Yielding — to what?
Body shooting up flares left and right.
(My psyche, too).

I remain unsettled.
Eager to do so little.
Marching toward nothing           and caring not a wit…

Must. Break. Free.

Tethered gods in steely disarray
chicken feathers, bloodied and spare, bear witness
to savage foxes, wily and sleek
unearthed talismans of anguished fear
raised up amid the twilight of the heavens
seers of stars
while Orion speaks softly
to those who bravely heed his words.

tangled twisted sheets
unchecked forward momentum
       glowing red numbers
       on a small black box
eyes tightly clenched
against the quiet of the night
images intrude
noisily unbidden
like a black & white western
a steam locomotive
approaches the platform
its piercing whistle
and billowing smoke
herald the arrival
of endless passengers
on an already crowded
sleep-weary consciousness

I’m thrilled to announce the first publication of one of my poems, Black Picket Fence, which appears in Persephone’s Daughters, Issue Five, Fall 2018. Their About page describes the online publication as ‘a lit magazine dedicated to empowering women who have experienced various forms of abuse and degradation.’

In writing Black Picket Fence, my goal was to revisit an episode from my early twenties, a stark memory of good intentions gone — nowhere — and the shame I experienced when faced with my sheer inability to comprehend how to react when confronted with the damaging effects of domestic violence. Now that I’m older, I recognize how very young I was and how unprepared I was – how unprepared most people might have been – in my situation. I don’t know what happened to this family. This memory has remained, a sad, shameful memory, over the years. I wish I’d done more. I wish I’d known then what to do. The truth is, I felt overwhelmed and powerless and I am so very sorry for my helplessness during this family’s time of need.

Here is the link to Black Picket Fence.

Thank you.

Julie Allyn Johnson

Who was I then?
I don’t think
I’ll ever really know
or understand
the what
or why
or how could I?

This I know: They will never grasp the sadness
and loss
and regret
I feel in my bones
every. single. day.

Wasted years, wasted youth.

Ah, but mine is not a unique story to tell
but it is just that – mine
and no one can convince me otherwise,
much as I wish it simply were not so.

For us…

Though isolated and alone,
six daughters created
their own adventures:

Dredge ditches to explore
logs to climb, hop and traverse
quirky clubs to govern
silliness to be had
pools to swim
bikes to ride.

But they also witnessed dysfunction.
Drinking and arguments
self-centered behavior
occasions of violence.
The demeaning of selves.

Their young minds
could not possibly understand
the hardships of their stewards.
They saw only the injustices
perpetuated against them.
A hard thing to shake off – that.
Necessary, though. They see that now:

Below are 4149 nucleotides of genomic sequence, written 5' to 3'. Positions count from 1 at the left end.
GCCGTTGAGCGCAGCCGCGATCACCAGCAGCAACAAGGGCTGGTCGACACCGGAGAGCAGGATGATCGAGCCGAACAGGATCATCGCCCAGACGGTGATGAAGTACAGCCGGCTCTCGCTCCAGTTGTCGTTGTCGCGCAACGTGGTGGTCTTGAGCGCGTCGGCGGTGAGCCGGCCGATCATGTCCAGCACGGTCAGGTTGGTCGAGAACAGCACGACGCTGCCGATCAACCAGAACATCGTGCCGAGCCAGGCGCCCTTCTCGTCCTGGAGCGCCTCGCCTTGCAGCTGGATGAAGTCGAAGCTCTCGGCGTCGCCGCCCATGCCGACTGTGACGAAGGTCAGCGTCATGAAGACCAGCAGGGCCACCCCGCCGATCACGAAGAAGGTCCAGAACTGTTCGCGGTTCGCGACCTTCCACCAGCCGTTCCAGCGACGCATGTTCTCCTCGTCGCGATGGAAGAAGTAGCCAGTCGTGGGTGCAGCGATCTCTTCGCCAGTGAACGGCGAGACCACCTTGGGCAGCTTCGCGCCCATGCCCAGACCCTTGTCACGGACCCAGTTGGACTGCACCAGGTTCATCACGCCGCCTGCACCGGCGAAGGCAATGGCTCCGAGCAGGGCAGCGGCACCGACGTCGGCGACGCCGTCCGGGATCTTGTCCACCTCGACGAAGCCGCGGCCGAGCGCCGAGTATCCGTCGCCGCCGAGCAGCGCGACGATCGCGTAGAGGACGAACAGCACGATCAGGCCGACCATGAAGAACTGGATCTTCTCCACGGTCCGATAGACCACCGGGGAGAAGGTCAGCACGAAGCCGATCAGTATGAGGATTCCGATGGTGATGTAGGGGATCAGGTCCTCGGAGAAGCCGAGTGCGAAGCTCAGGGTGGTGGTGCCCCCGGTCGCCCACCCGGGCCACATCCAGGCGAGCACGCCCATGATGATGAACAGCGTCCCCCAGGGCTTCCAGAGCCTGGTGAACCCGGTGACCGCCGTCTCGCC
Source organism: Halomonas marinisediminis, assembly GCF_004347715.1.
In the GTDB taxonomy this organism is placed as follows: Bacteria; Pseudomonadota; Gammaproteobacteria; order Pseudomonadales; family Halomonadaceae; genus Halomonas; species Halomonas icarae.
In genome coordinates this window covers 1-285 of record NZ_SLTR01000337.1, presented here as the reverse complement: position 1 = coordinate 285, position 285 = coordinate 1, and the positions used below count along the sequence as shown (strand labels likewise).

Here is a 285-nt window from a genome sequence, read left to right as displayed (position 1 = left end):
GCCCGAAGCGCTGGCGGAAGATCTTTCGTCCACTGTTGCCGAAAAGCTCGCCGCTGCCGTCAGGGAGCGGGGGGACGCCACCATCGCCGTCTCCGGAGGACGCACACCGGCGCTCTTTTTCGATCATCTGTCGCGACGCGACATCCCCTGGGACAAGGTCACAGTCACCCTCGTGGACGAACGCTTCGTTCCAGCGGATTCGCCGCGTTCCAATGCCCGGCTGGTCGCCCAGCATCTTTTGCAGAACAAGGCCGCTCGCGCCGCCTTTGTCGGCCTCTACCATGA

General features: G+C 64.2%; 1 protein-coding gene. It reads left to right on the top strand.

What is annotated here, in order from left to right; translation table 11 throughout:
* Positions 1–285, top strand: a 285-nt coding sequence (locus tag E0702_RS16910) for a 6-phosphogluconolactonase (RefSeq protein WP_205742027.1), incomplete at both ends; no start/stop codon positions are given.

A duty requiring constant vigilance.

They carried with them the lessons
taught perhaps by design,
others via despair.

A mother who failed to hold and nurture her children
though her love be true.
Other pressing needs consumed her,
mindless of the continuum she unleashed
in tandem with the cold hardness
of what life had dealt her.

She did what she could.

Their human hearts
craved the joyful contentment
of family love and acceptance.

Straw hats and
matching dresses at Easter.
Season pool passes.
Colorful quilts – dozens of them.
Dr. Seuss delivered each month.
Pink cupcakes with candy hearts:
kindergarten visits.

Pillars of the Earth.

She did what she could.

Undermining her own desires
time and again
always alone, uphill battles
against the bottle, work and everyone else,
always others.

When, then, for you?

With the mellowing of age, true pleasures found.
Booze finally lost its allure.
Some tea, mummy? his gentle refrain.
Shared toast with jam on winter mornings,
watching the birds and those clever squirrels.
Travels together, a great bonding.
Gratitudes, delayed and bittersweet
but heartfelt nonetheless.

Disappointments and hurts: not quite ever undone.
Hearts nearly broken at times continue to pump
their life-giving nourishments.
We are human, after all.
And so, there IS love.

My puppy is a challenge to me
   but a joy and delight all the same
patience is not my strong suit
   I’m often coated with its antagonisms

His nips and whines, his leaps and bounds
   sweet head in my lap, those playful kisses
sometimes undo me but always
   they stoke my fires, they melt my heart

Tallahassee is cold in March.
We didn’t come here to relax.

Ten days in a hospital bed,
his future: uncertain.

Ours too.

His memory is gone.
It’s not coming back.

She was wrong, of course.
Hardly tactful but wrong.

TV spelling bees
and a red balloon
from friends at school –
conflated memories.

On his release
we drove to the Gulf,
the magnificent ocean.

Warmer, though

It is March, after all.

Crazy gulls
swoop down on us from
pale gray skies.

It feels good to laugh.